A hectic holiday period is having ongoing effects for Rotorua support services.

The city's Citizens Advice Bureau served 150 people between December 27 and January 4, only closing for statutory days.

Manager Jane Eynon-Richards told the Rotorua Daily Post it had been "really quite busy, a lot busier than last year".

"People have been coming for a variety of things: relationship issues, employment, tenancy... nothing goes away."

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Jane Eynon-Richards, Rotorua Citizens Advice Bureau manager. Photo / File
Jane Eynon-Richards, Rotorua Citizens Advice Bureau manager. Photo / File

She said there was no obvious cause for the influx.

"Possibly it will die down as things reopen, as lawyers and other services get back to their offices. We do seem to be the place of last resort when everything else is closed, but we feel it is quite important to have someone open to talk through issues with people even if we can't necessarily solve everything."

Love Soup co-manager Elmer Peiffer said for a lot of the people the charity worked with, the holiday period was stressful.

"Pay times change, with the holiday stat days, so it is a long stretch going without for some people."

He said since Christmas there had been "a big increase in people coming to the meals, and needing the food rescue programme".

Gina Peiffer and Elmer Peiffer, founders of Love Soup Rotorua. Photo / File
Gina Peiffer and Elmer Peiffer, founders of Love Soup Rotorua. Photo / File

"We are still getting the numbers now but it is slowly decreasing as other services are back open and there are fewer stat days.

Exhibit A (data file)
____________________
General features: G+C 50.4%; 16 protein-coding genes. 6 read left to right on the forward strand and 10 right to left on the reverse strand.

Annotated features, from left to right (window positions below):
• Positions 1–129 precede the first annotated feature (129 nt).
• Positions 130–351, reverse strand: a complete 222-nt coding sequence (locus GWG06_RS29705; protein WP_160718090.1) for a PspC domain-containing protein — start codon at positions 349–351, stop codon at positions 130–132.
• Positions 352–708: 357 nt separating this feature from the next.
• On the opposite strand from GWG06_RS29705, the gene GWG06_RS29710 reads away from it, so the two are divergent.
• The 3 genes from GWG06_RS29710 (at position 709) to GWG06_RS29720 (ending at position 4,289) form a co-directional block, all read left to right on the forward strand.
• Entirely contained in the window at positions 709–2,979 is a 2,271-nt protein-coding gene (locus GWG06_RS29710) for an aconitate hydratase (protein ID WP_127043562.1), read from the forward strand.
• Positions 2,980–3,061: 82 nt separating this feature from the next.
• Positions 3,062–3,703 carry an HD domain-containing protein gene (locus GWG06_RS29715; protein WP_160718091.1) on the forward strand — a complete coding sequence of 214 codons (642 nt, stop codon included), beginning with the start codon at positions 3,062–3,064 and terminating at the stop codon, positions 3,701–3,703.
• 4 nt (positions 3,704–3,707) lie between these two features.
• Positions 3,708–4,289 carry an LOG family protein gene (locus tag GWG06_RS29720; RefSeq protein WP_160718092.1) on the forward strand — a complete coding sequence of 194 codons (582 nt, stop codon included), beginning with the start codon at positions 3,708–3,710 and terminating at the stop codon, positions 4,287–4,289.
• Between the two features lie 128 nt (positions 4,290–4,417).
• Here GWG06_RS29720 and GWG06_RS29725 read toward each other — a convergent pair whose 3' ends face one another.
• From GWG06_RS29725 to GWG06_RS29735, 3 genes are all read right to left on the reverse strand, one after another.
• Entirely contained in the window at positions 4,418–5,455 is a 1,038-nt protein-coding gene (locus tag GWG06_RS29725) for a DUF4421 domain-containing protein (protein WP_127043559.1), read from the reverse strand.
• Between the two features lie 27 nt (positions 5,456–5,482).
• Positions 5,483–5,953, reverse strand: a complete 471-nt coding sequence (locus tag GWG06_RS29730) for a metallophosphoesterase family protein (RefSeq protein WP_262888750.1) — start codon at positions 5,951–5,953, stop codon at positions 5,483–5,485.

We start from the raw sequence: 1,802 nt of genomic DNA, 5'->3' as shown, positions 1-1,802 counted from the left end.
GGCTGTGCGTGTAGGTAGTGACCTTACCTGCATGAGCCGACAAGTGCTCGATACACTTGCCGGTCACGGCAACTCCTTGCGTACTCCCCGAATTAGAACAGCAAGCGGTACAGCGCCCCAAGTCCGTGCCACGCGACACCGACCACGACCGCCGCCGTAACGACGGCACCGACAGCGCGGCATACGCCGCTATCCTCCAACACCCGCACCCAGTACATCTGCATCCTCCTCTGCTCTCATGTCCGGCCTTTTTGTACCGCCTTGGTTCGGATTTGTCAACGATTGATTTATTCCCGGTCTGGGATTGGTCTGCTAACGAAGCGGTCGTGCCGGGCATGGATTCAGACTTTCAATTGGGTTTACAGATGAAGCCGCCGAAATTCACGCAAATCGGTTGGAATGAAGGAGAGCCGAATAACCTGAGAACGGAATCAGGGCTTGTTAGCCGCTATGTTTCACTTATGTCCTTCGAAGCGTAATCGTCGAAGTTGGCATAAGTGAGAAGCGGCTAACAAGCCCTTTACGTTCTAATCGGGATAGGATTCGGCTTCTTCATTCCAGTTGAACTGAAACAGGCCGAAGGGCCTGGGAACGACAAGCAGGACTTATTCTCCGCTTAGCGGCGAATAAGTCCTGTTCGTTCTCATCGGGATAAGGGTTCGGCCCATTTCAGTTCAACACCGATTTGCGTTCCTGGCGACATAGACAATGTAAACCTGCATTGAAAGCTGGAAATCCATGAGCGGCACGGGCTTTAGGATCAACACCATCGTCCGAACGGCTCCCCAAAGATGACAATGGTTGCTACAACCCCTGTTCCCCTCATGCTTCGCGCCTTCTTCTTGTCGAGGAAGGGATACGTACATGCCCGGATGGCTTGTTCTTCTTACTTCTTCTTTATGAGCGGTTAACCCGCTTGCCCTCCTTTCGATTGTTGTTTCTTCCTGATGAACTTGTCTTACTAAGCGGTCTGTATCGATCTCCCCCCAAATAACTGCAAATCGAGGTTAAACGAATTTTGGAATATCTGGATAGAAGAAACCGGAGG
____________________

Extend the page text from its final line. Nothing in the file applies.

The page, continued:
"We want to reiterate that if people are sleeping in their car, and don't think they will get a benefit or think that their kids will be taken away, they won't. You can find the support you need."

Gina Peiffer and Elmer Peiffer run Rotorua's Love Soup for homeless and rough sleepers. Photo / File
Gina Peiffer and Elmer Peiffer run Rotorua's Love Soup for homeless and rough sleepers. Photo / File

Rotorua Budget Advisory Service manager Pakanui Tuhura said the office had seen "expected demand" for its free appointments in the past two weeks.

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"Normally we get busier in February and March, that's the typical cycle... Usually, they are not coming to us because they've overspent at Christmas and New Year's, it's other reasons, but often if you read behind it, the reason they're having problems with living costs is probably because of the holiday period."

He said "2018 was a crap year" for the service, but "people can always find help if they look for it".

"We have seen a rise in homeless people... accommodation is something everybody needs."

He said people who were not in hardship should be using the service too.

"It's a good idea, even if you are budgeting well, to get a second unbiased opinion on it."

Domestic violence services heavily relied upon

Manager of Waiariki Women's Refuge Paula Coker said the past three weeks had been "an extremely busy time" for her team.

"We are seeing a lot more than we did around the holiday period, when I first started last year."

Waiariki Women's Refuge manager Paula Coker. Photo / File
Waiariki Women's Refuge manager Paula Coker. Photo / File

She said "there were a lot of complexities" behind domestic violence in Rotorua.

"A lot are around meth use and financial hardship, stuff that's been going on for a while."

Paula Coker is the manager of Waiariki Women's Refuge. Photo / File
Paula Coker is the manager of Waiariki Women's Refuge. Photo / File

Rotorua police area prevention manager, Inspector Brendon Keenan, said while many of us looked forward to the holiday period, for others it "only brings a sense of dread".

"Financial and family stress, often combined with the consumption of alcohol, can contribute to an increase in family harm... In the Rotorua area, police responded to 399 family harm incidents in December."

He said it could only be improved by all government, NGO, community and iwi groups working together.

"Do not ignore family violence – your call could save a life."